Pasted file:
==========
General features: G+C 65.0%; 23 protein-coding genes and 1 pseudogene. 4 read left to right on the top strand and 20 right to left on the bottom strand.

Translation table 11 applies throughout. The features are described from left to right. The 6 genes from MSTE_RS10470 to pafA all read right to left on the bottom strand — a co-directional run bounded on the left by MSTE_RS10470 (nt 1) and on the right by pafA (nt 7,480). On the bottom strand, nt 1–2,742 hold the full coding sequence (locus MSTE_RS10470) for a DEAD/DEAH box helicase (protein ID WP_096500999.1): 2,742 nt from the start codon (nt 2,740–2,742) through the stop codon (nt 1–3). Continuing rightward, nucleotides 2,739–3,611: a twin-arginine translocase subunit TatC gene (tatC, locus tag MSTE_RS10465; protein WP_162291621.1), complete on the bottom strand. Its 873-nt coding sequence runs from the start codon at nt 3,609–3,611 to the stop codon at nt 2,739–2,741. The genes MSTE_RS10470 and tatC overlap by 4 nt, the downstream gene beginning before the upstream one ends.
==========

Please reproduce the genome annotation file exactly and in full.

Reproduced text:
General features: G+C 65.0%; 23 protein-coding genes and 1 pseudogene. 4 read left to right on the top strand and 20 right to left on the bottom strand.

Translation table 11 applies throughout. The features are described from left to right. The 6 genes from MSTE_RS10470 to pafA all read right to left on the bottom strand — a co-directional run bounded on the left by MSTE_RS10470 (nt 1) and on the right by pafA (nt 7,480). On the bottom strand, nt 1–2,742 hold the full coding sequence (locus MSTE_RS10470) for a DEAD/DEAH box helicase (protein ID WP_096500999.1): 2,742 nt from the start codon (nt 2,740–2,742) through the stop codon (nt 1–3). Continuing rightward, nucleotides 2,739–3,611: a twin-arginine translocase subunit TatC gene (tatC, locus tag MSTE_RS10465; protein WP_162291621.1), complete on the bottom strand. Its 873-nt coding sequence runs from the start codon at nt 3,609–3,611 to the stop codon at nt 2,739–2,741. The genes MSTE_RS10470 and tatC overlap by 4 nt, the downstream gene beginning before the upstream one ends.